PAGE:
ANNAPOLIS — Facing mounting concerns about his plan to spur development of an offshore wind farm, Gov. Martin O’Malley said on Wednesday he will tweak the measure to initially limit the costs that could be passed along to consumers.
“Make no mistake,” O’Malley said at a news conference, backed by union steelworkers and environmentalists. “This bill is the right choice for ratepayers. It stabilizes over a long period of time prices and decreases our reliance on either imported fuels, or fuels that under current technology, contribute to the degradation of the ozone [layer].”
O’Malley’s top energy proposal this session would require the state’s electric utilities to enter long-term energy purchase agreements for a total of 400 to 600 megawatts from a wind farm to be built off the state’s Atlantic coast.
Lawmakers cooled to the proposal after receiving a wide range of cost estimates. Wind energy is one of the most expensive types of energy to produce, according to a Sage Policy Group Inc. report, and a variety of state sources initially estimated the governor’s bills, SB 881 and HB 1054, would add between $1.50 and $8 to monthly residential power bills. The Public Service Commission has revised its initial projections to a range between 92 cents and $3.
The governor’s amended proposal would require the PSC to disqualify any long-term purchase proposals that cost consumers more than $2 a month for the first year.
“I think that will provide some level of comfort,” House Economic Matters Committee Chairman Dereck E. Davis said of applying a price cap. “Whether it gets us there or not, I don’t know.”
His counterpart in the upper chamber, Sen. Thomas M. “Mac” Middleton, D-Charles, said the cap “addresses some concerns.”
Middleton, the chairman of the Senate Finance Committee, said he supports the governor’s effort but added there are “just lots and lots of questions.”
“It’s a real, real challenge to get a bill out right now,” he said.
Middleton said some lawmakers have indicated they want to relegate the bill to a study for the summer. His committee began holding meetings with lawmakers and the governor’s staff on Friday to work through their issues regarding the bill, and Davis said his committee will likely start heavy lifting on the bill on Tuesday.
“I’ve committed to them that I’ll try to work on the issues,” Davis said.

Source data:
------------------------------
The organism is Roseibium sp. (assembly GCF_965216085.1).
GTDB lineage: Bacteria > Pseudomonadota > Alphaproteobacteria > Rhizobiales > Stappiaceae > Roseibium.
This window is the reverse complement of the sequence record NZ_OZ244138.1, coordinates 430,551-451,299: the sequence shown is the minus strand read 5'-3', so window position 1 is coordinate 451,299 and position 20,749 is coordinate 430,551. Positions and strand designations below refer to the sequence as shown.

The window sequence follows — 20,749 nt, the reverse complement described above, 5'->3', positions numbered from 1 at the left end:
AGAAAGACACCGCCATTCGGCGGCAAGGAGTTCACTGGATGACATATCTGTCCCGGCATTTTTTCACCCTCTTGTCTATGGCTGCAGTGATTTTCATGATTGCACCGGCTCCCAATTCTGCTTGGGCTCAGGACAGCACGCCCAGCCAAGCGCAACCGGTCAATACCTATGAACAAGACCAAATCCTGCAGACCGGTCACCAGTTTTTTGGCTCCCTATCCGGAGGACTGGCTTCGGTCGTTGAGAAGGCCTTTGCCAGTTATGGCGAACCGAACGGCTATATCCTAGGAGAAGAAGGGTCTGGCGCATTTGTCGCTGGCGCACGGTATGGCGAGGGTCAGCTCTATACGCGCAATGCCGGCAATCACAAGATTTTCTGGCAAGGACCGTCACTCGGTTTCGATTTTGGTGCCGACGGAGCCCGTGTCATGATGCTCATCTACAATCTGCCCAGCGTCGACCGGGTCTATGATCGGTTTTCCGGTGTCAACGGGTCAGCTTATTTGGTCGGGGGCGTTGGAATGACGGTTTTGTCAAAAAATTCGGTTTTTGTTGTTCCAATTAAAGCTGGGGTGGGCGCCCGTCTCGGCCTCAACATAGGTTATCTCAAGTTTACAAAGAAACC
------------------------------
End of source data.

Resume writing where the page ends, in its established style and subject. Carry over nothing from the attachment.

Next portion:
O’Malley said he wants to see action on the legislation this session after offering lawmakers the $2 guarantee for the first year. After that, however, the price per consumer would be uncapped because, the administration said, it anticipates the cost of wind power will decline and the cost of other energy sources will increase.
“I think people are still so skittish over the deregulation vote that many of them cast years ago that had the unintended consequence of the big spike in energy prices, and they want to make sure they’re guarded against that,” O’Malley said.
The governor touted the economic benefits he anticipates will come with his wind plan. The state estimates construction of a wind farm large enough to accommodate the generation needs would create some 2,000 construction and manufacturing jobs in the state, and another 400 permanent jobs to keep the turbines spinning.
Tim Weller, project manager for Phoenix International, said his company is considering expanding its presence in Maryland to tackle wind projects proposed up and down the East Coast. Phoenix is an underwater engineering and surveying firm that works on gas and oil drilling in the Gulf of Mexico and explores underwater landscapes and shipwrecks.
The work that would need to be done to survey the sea floor and install the pilings that would support the turbines, Weller said, “that’s our bread and butter.”
O’Malley called the legislation “a win-win for Maryland.”
“It’s a win for jobs, it’s a win for the environment, it’s a win for every consumer who wants to do their part to make sure we combat climate change and are able to improve the health of our environment,” he said.